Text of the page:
I think it's unlikely to change, and I hope you can learn to hear it as an expression of love. I think the reason it bothers you so much is because it goes hand in hand with the bigger problem, which is that she is she horning in on your friendships. Now that -- that needs to stop. You need to keep those boundaries clear or you're going to be lonely and angry. Most people do not hang out with their parents socially. Good for you for locking down your Facebook, now lock down more of your social time.

Good luck. I have some experience with the conflation situation, and it is very trying, I know. Compassion is the only thing that has worked for me as a coping mechanism and it has helped; when I am warmer towards her, my mom feels more comfortable expressing love and pride in healthy ways.
posted by fingersandtoes at 8:40 PM on November 5, 2014 [11 favorites]


I think your Mom missed out on having a life of her own and she doesn't really have any stories to tell without stealing yours.

She's not intentionally hurting you, but she's trying desperately to go back and be that person she wishes she could have been 20 years ago, which means having a lot of friends and being the center of attention sometimes and even getting all girly-girly like "girls" do in their teens/20s (some do, anyway). She just wants to do the giggly, life of the party, BFF stuff that she feels so badly about missing that she's overdoing it - and then some. It's not meant to hurt you directly, but she has no friends other than yours, right?

Could you figure out a way to find her some friends? Some uber-social, slightly wild and crazy, women her age who spend a lot of time going and doing things? How's her financial situation? Can she hold her own if she joins up with a bunch of lunch/brunch or shopping or travel-happy or casino ladies? If the women were a little younger than your Mom, in their late 40s or early 50s, it would make her feel younger than she is; I think a lot of her problem is she feels old and feels that she missed her young life. What does SHE like to do? Dance? Play cards? Cook? Take a class in something? Read? Paint? Maybe there's a group she'd fit right into? How about volunteer work in something she's interested in? Even the arts have need of volunteers - so do teachers, libraries, hospital gift shops and all sorts of other spots, museums, police departments/courts, etc.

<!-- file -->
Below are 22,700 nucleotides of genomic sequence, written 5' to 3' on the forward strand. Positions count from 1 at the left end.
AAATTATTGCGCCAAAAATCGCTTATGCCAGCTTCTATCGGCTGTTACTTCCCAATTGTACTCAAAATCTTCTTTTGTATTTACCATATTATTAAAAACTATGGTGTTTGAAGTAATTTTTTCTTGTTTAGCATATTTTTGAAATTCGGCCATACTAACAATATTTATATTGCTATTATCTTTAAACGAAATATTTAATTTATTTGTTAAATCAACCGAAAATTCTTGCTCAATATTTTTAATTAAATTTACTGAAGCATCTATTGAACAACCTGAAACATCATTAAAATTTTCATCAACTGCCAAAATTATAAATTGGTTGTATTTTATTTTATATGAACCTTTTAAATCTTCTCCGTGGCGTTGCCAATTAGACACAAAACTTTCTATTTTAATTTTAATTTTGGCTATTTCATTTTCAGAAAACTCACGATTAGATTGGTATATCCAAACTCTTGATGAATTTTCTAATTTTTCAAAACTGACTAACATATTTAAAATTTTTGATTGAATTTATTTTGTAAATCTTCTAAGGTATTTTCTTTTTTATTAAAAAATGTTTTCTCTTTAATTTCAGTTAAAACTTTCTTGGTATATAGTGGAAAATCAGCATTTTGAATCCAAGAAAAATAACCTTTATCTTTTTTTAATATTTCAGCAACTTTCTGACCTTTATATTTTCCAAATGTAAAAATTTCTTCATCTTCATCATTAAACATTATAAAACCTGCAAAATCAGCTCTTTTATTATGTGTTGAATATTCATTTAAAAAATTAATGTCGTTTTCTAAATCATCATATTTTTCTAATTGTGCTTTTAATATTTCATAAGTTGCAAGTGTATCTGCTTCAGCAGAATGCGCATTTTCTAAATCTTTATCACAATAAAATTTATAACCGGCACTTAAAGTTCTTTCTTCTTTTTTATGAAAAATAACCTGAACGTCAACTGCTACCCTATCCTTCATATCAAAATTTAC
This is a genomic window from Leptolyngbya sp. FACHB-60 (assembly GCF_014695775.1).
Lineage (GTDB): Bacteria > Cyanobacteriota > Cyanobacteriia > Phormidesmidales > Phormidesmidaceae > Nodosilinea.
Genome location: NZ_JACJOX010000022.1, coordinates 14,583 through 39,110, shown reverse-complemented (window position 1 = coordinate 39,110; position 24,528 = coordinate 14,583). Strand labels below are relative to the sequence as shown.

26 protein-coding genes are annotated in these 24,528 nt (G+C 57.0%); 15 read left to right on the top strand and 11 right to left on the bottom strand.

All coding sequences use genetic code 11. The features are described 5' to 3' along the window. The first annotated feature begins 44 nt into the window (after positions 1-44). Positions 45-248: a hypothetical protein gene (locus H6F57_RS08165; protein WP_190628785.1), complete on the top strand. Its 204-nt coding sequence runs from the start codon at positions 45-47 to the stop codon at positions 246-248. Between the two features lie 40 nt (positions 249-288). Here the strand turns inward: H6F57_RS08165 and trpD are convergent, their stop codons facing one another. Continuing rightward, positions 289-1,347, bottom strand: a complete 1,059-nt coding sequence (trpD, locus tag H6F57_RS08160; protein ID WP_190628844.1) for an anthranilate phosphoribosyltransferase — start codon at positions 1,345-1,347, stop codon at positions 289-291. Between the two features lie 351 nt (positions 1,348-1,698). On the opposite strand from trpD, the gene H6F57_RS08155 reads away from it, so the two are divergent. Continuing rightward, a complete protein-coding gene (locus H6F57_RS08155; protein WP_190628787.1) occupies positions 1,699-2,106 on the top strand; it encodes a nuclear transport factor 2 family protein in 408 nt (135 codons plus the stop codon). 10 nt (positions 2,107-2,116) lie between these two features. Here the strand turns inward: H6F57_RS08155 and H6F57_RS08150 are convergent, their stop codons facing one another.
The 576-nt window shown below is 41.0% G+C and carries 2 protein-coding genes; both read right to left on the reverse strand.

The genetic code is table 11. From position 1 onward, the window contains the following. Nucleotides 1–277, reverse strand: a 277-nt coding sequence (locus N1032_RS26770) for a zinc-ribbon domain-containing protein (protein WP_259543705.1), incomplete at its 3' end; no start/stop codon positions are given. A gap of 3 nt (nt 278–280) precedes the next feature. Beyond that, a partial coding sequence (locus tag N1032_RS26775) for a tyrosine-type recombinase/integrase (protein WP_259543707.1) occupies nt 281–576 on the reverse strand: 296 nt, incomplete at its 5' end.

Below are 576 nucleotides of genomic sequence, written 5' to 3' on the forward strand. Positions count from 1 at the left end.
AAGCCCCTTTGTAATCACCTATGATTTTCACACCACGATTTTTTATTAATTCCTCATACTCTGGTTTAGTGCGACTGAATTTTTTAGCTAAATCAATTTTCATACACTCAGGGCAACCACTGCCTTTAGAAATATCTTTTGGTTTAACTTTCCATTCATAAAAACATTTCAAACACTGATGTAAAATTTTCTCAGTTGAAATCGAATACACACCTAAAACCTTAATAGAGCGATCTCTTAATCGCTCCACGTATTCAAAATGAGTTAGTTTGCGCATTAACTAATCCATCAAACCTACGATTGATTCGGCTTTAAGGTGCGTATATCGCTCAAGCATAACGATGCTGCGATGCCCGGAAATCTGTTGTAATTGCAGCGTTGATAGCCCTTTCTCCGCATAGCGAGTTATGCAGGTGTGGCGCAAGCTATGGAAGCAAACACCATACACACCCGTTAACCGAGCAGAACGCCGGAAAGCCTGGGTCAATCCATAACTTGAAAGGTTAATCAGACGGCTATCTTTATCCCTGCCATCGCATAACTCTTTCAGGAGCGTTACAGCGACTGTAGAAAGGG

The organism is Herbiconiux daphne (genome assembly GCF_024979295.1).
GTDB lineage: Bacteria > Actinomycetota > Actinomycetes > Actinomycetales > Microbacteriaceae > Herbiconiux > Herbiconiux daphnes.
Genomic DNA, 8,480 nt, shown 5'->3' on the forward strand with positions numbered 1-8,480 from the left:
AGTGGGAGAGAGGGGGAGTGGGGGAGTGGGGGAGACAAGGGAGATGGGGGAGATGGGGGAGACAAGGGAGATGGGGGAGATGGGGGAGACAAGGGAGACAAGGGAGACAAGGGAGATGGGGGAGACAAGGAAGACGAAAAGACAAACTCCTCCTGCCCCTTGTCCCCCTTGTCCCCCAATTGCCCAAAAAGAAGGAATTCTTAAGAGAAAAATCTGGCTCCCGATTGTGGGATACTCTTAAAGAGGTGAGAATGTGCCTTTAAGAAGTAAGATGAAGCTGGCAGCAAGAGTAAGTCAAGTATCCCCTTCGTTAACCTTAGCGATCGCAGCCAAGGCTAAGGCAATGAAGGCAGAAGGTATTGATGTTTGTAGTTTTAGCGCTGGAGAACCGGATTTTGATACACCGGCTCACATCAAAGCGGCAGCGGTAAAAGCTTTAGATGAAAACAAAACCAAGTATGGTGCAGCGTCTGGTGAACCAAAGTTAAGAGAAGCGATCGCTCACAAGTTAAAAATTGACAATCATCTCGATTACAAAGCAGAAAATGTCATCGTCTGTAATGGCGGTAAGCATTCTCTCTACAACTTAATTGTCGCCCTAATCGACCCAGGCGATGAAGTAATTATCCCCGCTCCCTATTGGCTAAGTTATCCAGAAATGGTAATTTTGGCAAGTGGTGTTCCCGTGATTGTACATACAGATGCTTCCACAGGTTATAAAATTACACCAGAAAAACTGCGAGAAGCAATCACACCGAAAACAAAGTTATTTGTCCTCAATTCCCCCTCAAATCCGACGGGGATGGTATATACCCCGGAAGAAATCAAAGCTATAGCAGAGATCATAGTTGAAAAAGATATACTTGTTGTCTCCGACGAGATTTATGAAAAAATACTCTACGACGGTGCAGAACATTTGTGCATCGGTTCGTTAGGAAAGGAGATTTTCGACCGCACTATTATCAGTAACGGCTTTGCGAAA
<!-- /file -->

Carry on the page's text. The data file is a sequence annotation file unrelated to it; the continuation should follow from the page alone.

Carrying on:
Or yes, it could be some kind of mental illness or dementia, but the response she gave you when you called her on her behavior doesn't resonate with dementia to me. Anyway, I'm no doctor and it would be a good idea to have her evaluated if you can pull it off. If you can't and it is dementia, it'll make itself known more clearly before long and it will be easier to get her to go to the doctor then.

Just try not to take it too personally, though I know that's hard.
posted by aryma at 10:06 PM on November 5, 2014 [2 favorites]


If you haven't been to any Al-Anon meetings, consider attending a few to see if they are helpful. There is nothing as crazy-making as the inability to control the people we love when they do crazy-making stuff. Al-Anon is great for learning to establish limits and boundaries with love, not hostility. (It takes awhile, usually, but it's worth it for many of us who grew up in alcoholic households. :-)